Many fads embraced by young people irritate adults, but fighting flab often feels like a moral panic.Roberto Mecea/AP hide title
Many fads embraced by young people irritate adults, but fighting flab often feels like a moral panic.
Mary Sue Rich has finally had enough.
The Ocala, Florida councilwoman was tired of seeing young people in her city in baggy pants, andsuccessfully lobbied to ban the style on city property.It became law in July. Violators face a $500 fine or up to six months in prison.
"I'm tired of looking at men's underwear, it's disrespectful," Rich said. "I think it would make [people who wear baggy pants] respect each other and I bet 9 out of 10 don't have a job."
the reason behind itlast year's ban in Wildwood, New Jersey, was similar🇧🇷 "I'm not trying to be the fashion police, but I personally find it offensive when a guy is outside," said Ernest Troiana, the city's mayor, after announcing that his city would be policing fashion.
Pikeville, Tennessee has changed a bit: Officials said they wouldpartly due to health issues related to "wrong gear"of the shooter. EITHERThe mayor even pointed it outto a study by Dr. Mark Oliver Mansbach of the American National Medical Association, who allegedly found this outAbout 8 out of 10 flaccid suffer sexual problems such as premature ejaculation🇧🇷 One problem: Neither Mark Oliver Mansbach nor NAMA really exist;the much-cited study was an April Fool's joke.
That's not just the workhorse of small-town politicians, no less than a number that President Obama predicted was falling. "Brothers should pull up their pants"he told MTV a few years ago🇬🇧 "That doesn't mean you have to pass a law...but it doesn't mean people can't have common sense and respect for other people. And, you know, some people might not want to see your underwear — I'm one of them."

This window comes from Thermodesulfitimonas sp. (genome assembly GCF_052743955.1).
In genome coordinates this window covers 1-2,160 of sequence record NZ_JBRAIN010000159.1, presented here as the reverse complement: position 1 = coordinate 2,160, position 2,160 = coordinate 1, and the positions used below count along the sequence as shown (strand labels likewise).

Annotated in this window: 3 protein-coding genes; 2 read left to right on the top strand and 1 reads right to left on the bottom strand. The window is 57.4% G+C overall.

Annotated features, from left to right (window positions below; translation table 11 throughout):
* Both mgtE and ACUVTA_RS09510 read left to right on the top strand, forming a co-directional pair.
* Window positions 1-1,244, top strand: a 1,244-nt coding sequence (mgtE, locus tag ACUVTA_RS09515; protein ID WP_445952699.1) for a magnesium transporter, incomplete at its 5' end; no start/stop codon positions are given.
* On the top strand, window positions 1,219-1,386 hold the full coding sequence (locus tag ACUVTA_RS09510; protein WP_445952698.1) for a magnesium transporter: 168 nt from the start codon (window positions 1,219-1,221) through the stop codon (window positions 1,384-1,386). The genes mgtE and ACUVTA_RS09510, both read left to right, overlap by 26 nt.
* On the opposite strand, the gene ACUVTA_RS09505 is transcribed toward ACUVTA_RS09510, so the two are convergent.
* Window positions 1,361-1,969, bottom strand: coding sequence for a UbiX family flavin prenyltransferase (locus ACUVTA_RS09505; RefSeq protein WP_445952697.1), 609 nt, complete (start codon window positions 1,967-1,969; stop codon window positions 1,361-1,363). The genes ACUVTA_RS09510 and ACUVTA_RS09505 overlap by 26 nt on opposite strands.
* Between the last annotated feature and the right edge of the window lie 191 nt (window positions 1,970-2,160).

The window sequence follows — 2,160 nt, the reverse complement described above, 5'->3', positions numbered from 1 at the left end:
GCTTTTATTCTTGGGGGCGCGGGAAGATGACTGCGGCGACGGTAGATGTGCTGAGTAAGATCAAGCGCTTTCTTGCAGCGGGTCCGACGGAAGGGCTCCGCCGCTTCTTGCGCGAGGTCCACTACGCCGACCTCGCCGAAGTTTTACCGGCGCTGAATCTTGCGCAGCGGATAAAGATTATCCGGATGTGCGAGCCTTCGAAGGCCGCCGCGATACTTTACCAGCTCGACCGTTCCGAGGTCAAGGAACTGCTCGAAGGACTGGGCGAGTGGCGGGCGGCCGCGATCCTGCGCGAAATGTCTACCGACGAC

To the many detractors of love handles, boys who wear pants below the waist—or below the buttocks, in the case of the most committed devotees of the gig—are twice as reliable as a shortcut to a constellation of social ills that seem to afflict or affect black youth spread.A dangerous lack of self-esteem. An embrace of the culture of gangs and prisons. Another harbinger of cultural decline.Those are all things people say about hip-hop, which helped popularize the floppy aesthetic. And when it comes down to it, it's no wonder resisting love handles sometimes feels like a downright moral panic.
Such is the apoplexy surrounding the styles that many of the most vehement advocates of sagging bans are people who might otherwise fear bringing black youth into unnecessary exposure to the criminal justice system. When Jefferson Parish, Louisiana, enacted a flab ban last yearthe change received strong support from the head of the local NAACP chapter."There's nothing positive about people wearing baggy pants," he told a local TV station. (It should be noted that the national NAACP has campaigned against such bans.) And a group called the Black Mental Health Alliance of Massachusettsbegan airing public announcements in Boston last yearthat he had deliberately used the threat of arrest as a deterrent. "Our community and our people are fed up with these kids running around like this," said Omar Reid, one of the leaders of the initiativeBoston-Globus.